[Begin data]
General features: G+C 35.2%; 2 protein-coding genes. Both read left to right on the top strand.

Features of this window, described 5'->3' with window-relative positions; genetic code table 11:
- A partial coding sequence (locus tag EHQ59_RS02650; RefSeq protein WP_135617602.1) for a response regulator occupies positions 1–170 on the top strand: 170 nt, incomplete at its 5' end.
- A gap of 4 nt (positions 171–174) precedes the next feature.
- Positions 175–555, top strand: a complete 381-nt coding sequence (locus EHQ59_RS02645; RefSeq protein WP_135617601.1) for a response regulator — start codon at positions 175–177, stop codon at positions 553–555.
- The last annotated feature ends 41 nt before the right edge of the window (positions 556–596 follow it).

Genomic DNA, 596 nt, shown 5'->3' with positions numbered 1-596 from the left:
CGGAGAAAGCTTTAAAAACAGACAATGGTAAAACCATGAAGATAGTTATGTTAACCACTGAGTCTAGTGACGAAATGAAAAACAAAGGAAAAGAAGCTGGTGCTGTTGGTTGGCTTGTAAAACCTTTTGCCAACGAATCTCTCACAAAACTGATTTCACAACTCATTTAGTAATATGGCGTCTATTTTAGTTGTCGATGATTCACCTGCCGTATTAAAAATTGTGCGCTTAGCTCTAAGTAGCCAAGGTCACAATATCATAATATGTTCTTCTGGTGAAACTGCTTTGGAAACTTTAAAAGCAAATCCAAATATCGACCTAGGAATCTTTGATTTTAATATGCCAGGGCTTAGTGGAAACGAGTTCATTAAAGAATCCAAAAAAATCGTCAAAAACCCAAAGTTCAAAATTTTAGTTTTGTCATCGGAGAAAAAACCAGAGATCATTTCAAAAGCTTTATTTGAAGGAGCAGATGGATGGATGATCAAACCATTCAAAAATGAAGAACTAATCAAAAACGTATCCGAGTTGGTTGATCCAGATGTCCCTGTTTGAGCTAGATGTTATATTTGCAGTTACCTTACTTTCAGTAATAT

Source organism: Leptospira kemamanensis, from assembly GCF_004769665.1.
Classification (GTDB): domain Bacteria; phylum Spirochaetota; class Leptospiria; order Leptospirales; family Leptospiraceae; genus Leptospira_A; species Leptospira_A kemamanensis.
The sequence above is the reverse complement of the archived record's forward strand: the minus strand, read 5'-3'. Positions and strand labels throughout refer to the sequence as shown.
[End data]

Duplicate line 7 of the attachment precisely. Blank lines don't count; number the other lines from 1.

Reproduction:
Genomic DNA, 596 nt, shown 5'->3' with positions numbered 1-596 from the left: